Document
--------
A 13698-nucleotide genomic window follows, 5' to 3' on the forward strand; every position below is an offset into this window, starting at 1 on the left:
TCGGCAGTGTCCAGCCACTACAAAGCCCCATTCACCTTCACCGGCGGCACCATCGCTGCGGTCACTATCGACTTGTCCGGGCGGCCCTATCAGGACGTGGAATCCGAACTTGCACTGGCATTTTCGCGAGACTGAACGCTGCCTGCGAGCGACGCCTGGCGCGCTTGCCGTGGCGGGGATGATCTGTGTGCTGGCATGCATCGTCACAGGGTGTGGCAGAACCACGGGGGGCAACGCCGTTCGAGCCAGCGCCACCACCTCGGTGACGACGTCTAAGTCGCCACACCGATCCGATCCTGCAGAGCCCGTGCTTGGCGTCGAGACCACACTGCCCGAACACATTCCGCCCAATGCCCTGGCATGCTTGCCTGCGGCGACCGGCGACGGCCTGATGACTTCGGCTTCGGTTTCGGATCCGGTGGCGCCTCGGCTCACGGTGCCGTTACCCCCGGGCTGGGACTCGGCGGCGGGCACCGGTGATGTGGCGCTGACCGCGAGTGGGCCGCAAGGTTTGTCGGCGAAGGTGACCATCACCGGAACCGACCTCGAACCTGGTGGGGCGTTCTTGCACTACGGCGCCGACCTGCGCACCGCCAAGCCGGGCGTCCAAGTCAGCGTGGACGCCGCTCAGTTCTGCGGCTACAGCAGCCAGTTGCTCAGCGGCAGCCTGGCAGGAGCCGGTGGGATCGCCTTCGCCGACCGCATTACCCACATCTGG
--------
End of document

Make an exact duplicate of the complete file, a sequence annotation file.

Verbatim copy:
A 13698-nucleotide genomic window follows, 5' to 3' on the forward strand; every position below is an offset into this window, starting at 1 on the left:
TCGGCAGTGTCCAGCCACTACAAAGCCCCATTCACCTTCACCGGCGGCACCATCGCTGCGGTCACTATCGACTTGTCCGGGCGGCCCTATCAGGACGTGGAATCCGAACTTGCACTGGCATTTTCGCGAGACTGAACGCTGCCTGCGAGCGACGCCTGGCGCGCTTGCCGTGGCGGGGATGATCTGTGTGCTGGCATGCATCGTCACAGGGTGTGGCAGAACCACGGGGGGCAACGCCGTTCGAGCCAGCGCCACCACCTCGGTGACGACGTCTAAGTCGCCACACCGATCCGATCCTGCAGAGCCCGTGCTTGGCGTCGAGACCACACTGCCCGAACACATTCCGCCCAATGCCCTGGCATGCTTGCCTGCGGCGACCGGCGACGGCCTGATGACTTCGGCTTCGGTTTCGGATCCGGTGGCGCCTCGGCTCACGGTGCCGTTACCCCCGGGCTGGGACTCGGCGGCGGGCACCGGTGATGTGGCGCTGACCGCGAGTGGGCCGCAAGGTTTGTCGGCGAAGGTGACCATCACCGGAACCGACCTCGAACCTGGTGGGGCGTTCTTGCACTACGGCGCCGACCTGCGCACCGCCAAGCCGGGCGTCCAAGTCAGCGTGGACGCCGCTCAGTTCTGCGGCTACAGCAGCCAGTTGCTCAGCGGCAGCCTGGCAGGAGCCGGTGGGATCGCCTTCGCCGACCGCATTACCCACATCTGG